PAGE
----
Later I learned we lived in the ghetto. By Kenyan standard, that was like Umoja when it was new. As we walked from school to my new residence, I noted that all students were black, and all the people we met either driving or walking were black. Was this America? Where were the white Americans? I kept asking.
It soon dawned on me that I was in a history back college or university (HBCU). They constitute a parallel system of schools that mostly educate African Americans with Howard as their “Harvard”. More than 95 per cent of the students were black and so were the staff. In the next four years I lived with this “shock”, and tried to reconcile Martin Luther King, the match on Washington and this new reality.
It was summer, and Mississippi can be hot, sometimes hitting 40 degrees. Nearness to the Gulf of Mexico made the place extremely humid. Mombasa is not hot. For four years, I lived on 1108 Fairmont Avenue, Jackson, Mississippi. I walked to school, till a South African Lady returning home sold me her Dodge Plymouth for $700. I was once taken to court for driving a car without insurance. The judge let me go because I had already bought insurance.
A $216 fine for speeding in Louisiana still pains me. I met African Americans in my neighbourhood but we rarely interacted. I only recall meeting them at 7am buying alcohol as I bought bread. Walking home after midnight I would meet twilight girls who openly bargained, reducing the price from as high as $20 to $5. (What is in your mind?)
The programme kept me busy in class. We had a computer lab with good internet where we spent most of our time when not in class. My classmates were mostly African American women, a few guys from former Soviet Republics, some Africans and some white Americans. The presence of students from former Soviet Republics like Belarus, Kazakhstan, and Ukraine etc made me realise strategically American policy makers think.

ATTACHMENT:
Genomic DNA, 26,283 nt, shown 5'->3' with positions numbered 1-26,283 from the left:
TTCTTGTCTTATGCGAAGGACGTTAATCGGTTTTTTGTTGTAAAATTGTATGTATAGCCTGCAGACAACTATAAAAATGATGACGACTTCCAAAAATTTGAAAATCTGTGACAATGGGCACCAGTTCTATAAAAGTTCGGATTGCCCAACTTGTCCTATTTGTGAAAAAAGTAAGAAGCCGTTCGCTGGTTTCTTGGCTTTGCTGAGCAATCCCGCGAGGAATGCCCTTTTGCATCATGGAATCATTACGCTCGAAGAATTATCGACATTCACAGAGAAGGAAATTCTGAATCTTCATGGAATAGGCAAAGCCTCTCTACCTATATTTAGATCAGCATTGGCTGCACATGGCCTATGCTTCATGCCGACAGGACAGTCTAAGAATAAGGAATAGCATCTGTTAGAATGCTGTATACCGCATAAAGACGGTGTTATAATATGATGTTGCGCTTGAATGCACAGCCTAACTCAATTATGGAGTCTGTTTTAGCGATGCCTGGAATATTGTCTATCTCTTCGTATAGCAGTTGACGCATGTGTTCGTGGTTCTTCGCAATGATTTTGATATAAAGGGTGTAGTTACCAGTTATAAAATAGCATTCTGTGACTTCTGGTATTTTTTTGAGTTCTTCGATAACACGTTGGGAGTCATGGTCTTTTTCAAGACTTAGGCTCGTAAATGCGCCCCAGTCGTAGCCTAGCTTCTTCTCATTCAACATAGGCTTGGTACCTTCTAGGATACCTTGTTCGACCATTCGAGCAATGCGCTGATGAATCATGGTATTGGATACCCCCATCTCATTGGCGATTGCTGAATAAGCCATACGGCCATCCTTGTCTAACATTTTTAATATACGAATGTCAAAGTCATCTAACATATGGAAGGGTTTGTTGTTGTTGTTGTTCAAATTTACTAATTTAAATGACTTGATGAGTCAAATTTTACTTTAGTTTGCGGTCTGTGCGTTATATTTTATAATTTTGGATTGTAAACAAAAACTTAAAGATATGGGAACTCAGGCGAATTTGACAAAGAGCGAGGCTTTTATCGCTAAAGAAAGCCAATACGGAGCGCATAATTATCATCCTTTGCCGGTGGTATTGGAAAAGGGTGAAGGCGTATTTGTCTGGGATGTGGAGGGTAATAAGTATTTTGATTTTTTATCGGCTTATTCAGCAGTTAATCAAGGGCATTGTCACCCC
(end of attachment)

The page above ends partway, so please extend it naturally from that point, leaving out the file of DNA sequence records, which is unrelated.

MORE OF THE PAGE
I soon discovered that hiring cars was very cheap, about $10 a day. I leveraged on that to explore America. Once we pooled money we travelled far and cheap. We visited New Orleans on the mouth of Mississippi River, the beaches of Florida, we visited Alabama, Georgia, Texas, Oklahoma, Arkansas, Tennessee and explored the rest of Mississippi including the Native America reservation of Chickasaw and Choctaw, where gambling is a big business.
Great Mall of America
Flights were also cheap; on conferences and tourism I visited 40 of the 50 States. I ate Lobster in Maine, was at Times Square in New York on New Year and visited Harlem. Played golf in Long Island, took beer with Kenyans in Boston, toured Amish Farms in Shipshewana Indiana, Sipped Budweiser on Bainbridge Island near Seattleand saw a coyote and great sequoia trees in Yosemite National park in California.
I swam in the Pacific, froze in Wisconsin winter, visited Simi Valley where Ronald Reagan is buried, admired the roofing of Denver Airport that resembles roofs of African huts, visited the great Mall of America in Missouri. I also visited Bill Clinton Memorial Library in Little Rock.
Some memorable road trips stuck to my memory. They include the Mississippi to New York City, a distance of about 2,000km. Another was from Jackson to Boca Raton, Florida about 1400km. Loneliness made me also learn to swim and golf, which is everyone’s game. I, however, failed to love hamburgers.
— The writer is a senior lecturer at the University of Nairobi.